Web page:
Communications for Indy Musicians, Then and Now
After a quarter century of the internet being a household phenomenon, and 17 years of domination of it by corporate social media platforms, some reflections on what's changed in the lives of musicians
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On various platforms, I posted a song I had just written and recorded. Within minutes I had received my first offensive comment on one of the platforms -- Reddit, in this instance -- from someone who may or may not have actually listened to the song, but had to say something about how much they dislike the general population in East Palestine, Ohio, where the smoke was still rising from a toxic disaster there that I was posting about.
As I read this verbiage, it occurred to me that things did not used to be this way. And as I further interrogated this thought, it occurred to me that it was a subject well worthy of a blog post, and more.
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One of the challenges of exploring a subject like how our communications have changed over the past few decades is, I at least suspect I'm right to presume, it has changed differently for different people. For example, whether you're a consumer of news or a producer of news content, such as a freelance journalist, you may have radically differing experiences with the rise of the internet, or later, the rise of corporate social media platforms.
I probably wouldn't be too far off to say that I primarily have always used email and the internet as the means to an end, the end being making a living as a recording artist and touring musician. As time passes, I realize that at the age of 55 I have what is an increasingly rare thing: the experience of having been a working, touring, independent recording artist for years prior to email and the internet becoming ubiquitous, and for the 25 years since the rise of both the internet broadly, including the past 17 years or so of corporate social media platforms dominating our communications. To be able to point out how the changes in the ways we all communicate and understand the world around us have impacted my life as a working indy artist seem worth enumerating.
As I was ruminating about all the insults, condescension, and bullying that make up a significant percentage of the comments I encounter on the corporate social media platforms we've all become dependent on, and thinking about how prior to social media I almost never, if ever at all, encountered anyone saying this kind of stuff in any setting or through any other means of communication, I thought about other categories of communication, broadly defined, and how they have been impacted in one way or another by the changes of the 21st century thus far. After a quarter century of the web being a household phenomenon, where are we at? I'm 55, as I mentioned, and without wanting to pull seniority, anyone much younger than me would have no direct way of knowing how things have changed.
Other than online insults and bullying, what other major categories of communication are there for the modern independent artist? Praise is a big one, for sure, and unlike insults, it was a common thing in the old days, back when it was known by terms such as "fan mail." Other important categories for communication for indy artists pre- or post-internet include those which are involved with promotion of things like new recordings, selling those recordings, organizing tours, promoting gigs, and being engaged in discourse with individuals and groupings of people of various kinds.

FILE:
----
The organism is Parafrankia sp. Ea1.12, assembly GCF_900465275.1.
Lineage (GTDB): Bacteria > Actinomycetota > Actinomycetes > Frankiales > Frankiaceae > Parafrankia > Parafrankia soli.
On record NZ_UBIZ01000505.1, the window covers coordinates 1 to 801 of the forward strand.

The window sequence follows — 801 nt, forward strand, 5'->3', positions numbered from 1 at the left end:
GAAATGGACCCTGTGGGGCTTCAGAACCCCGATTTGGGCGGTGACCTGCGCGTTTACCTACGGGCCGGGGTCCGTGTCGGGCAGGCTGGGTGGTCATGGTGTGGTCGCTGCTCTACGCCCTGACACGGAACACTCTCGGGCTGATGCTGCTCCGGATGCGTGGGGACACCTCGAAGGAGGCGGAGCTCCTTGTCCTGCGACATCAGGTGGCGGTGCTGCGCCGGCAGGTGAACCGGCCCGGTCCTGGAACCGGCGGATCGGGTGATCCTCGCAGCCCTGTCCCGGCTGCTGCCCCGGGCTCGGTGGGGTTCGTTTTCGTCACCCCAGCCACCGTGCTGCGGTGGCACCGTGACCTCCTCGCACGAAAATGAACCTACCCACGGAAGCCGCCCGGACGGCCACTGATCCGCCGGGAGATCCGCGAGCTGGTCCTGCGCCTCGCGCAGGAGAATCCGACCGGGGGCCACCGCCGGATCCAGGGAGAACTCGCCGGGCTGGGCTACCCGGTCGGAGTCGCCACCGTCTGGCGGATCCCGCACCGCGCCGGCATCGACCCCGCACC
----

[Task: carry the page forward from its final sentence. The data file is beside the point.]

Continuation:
I know that the internet is also a tool for most of us for keeping in touch with friends, keeping up with news of all sorts, finding myriad forms of entertainment and resources for learning about pretty much anything. I've heard for many people the internet has helped them connect with people in all kinds of ways, while for others it has felt like the main reason for a growing sense of isolation or worsening depression. But my focus here is how things have changed for the working indy musician, specifically, the one I know best, me. I'll start with my least favorite development that was brought to us by anti-social media.
Receiving insults wasn't really part of the deal to be a working musician prior to the rise of the internet, and specifically corporate social media platforms. I'm sure there were people thinking these thoughts before, but there were too many barriers between thinking an insulting thought and actually communicating it to the artist that it may be somehow related to. There was a time when I used to get insulting phone calls from some dedicated guy who didn't like me, and sometimes he'd call as often as daily. No one bothered writing anything insulting in the pre-social media days, whereas in the age of Reddit and Twitter it's a daily thing.
The exception to this was the possibility of being insulted by corporate media, in the unlikely case that I or artists like me got any such coverage. When I did get negative coverage on Fox radio once, for writing songs against President Bush, soon after the US invasion of Iraq, not a single Fox listener bothered writing me any hate mail. Too much trouble, I guess, not worth the effort if you're just writing the artist and not being performative about it in a comment thread, and if it involves spending thirty cents on a postage stamp.